By: Karen Rimmer, Head of Distribution at PSG Insure
A guide on insurance for classic cars
Owning a classic car is an aspiration for many. Vintage models appeal to the tastes of hobbyists, collectors or those looking to revisit the nostalgia of their youth. For others, buying a classic car is a way of investing in an asset that maintains its value or appreciates with time. This in turn offers them a decent return on investment if they’re able to find a suitable buyer down the line. However, before hitting the road in your 1969 Ford Mustang or Ferrari 250 GT, there are a few important factors to consider. These relate to the upkeep of the vehicle and acquiring the right type of insurance cover to safeguard your wheels against several risks.
The categorisation of classic cars is fairly broad, however, most insurers consider classics to be collectible models that are usually at least 20 years old. The vehicle should also be in a good, original or restored condition and should not be used for every day purposes.
Cover options and special conditions
In terms of insurance cover, classic car owners typically have the same cover options that are available to modern vehicles. This includes comprehensive cover, third-party, fire and theft cover as well as third-party only policies. Owners may also consider taking out laid-up cover, which provides protection exclusively against off-road risks in cases where the vehicle is not being used for a prolonged period of time. This option is popular with classic car owners, who opt to keep the vehicle in storage or in the garage for long periods of time.
Like in the case of conventional models, underwriters will consider factors such as the age of the driver, the address at which the car will be stored and the driver’s claims history, in order to determine an appropriate premium. The age of the vehicle, as well as its classification as a high-powered sports car versus a sedan, for example, are also important aspects that pertain to its risk rating.
There are also special requirements for ensuring ongoing cover on a classic car. These include the limit on mileage per annum, which is normally restricted to 8 000km. The benefits of maintaining classic cover will fall away if the car is used every day, as usage is a major risk factor for these older models, even if they are in good working condition.
Insurers also typically require that these vehicles are stored safely and securely as well as that they are treated as a valuable asset. Furthermore, due to the higher fire risk associated with older vehicles, all classic cars should have a fire extinguisher within reach, preferably under the passenger seat.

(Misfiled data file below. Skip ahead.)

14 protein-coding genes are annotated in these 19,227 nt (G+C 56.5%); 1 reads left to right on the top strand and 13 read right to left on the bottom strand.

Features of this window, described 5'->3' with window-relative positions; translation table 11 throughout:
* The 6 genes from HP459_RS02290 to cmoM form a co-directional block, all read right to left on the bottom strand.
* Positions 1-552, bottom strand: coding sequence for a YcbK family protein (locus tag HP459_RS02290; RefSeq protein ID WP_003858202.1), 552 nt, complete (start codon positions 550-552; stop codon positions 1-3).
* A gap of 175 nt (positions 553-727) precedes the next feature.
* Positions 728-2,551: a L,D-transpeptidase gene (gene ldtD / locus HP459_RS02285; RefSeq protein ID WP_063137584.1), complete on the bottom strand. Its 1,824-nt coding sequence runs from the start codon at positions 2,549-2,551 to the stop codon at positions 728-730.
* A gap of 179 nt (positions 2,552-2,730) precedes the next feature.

A note on value
Classic cars usually retain their value over time, as opposed to conventional vehicles which begin depreciating as soon as they leave the showroom. In previous years, many investors made a profit by restoring and reselling classics, but more recently, vintage enthusiasts prefer unrestored vehicles that have been maintained in their original condition.
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However, owners who do modify or make material changes to their vehicle, should clear this with their insurer, as this may affect its value or give rise to additional safety considerations. In either case, it is important for owners to make every effort to maintain their classic car’s roadworthy condition. For this reason, insurers often require a review of their value once every three years.
Arguably, the most important consideration that relates to the insuring of classic cars is their agreed value. This figure is obtained upon valuation by an independent, third-party expert, which may include a representative from the related car club associated with the brand or model.
Traditionally, classic owners keep a documented trail on their vehicles from date of purchase, including any invoices for maintenance undertaken or replacement parts. This information will be taken into account by the relevant valuator, as well as aspects such as the car’s accident history and whether repairs have been made with the proper level of care by qualified technicians or reputable professionals.
Add-ons to consider
Additional coverage could include cover for rallies and timed events. Owners who aim to participate in classic tours may also wish to take out coverage for the cost of car hire in the event that their classic vehicle breaks down during the event.
If the car is being used for display purposes or as a mode of transport for special events such as matric balls or weddings, special coverage may also be required. Other aspects to consider would be the ‘import of parts’ clause (on internationally sourced or rare models) as well as ‘work away from risk address’ for instances where the owner intends to allow for restoration work to be performed by an outside party.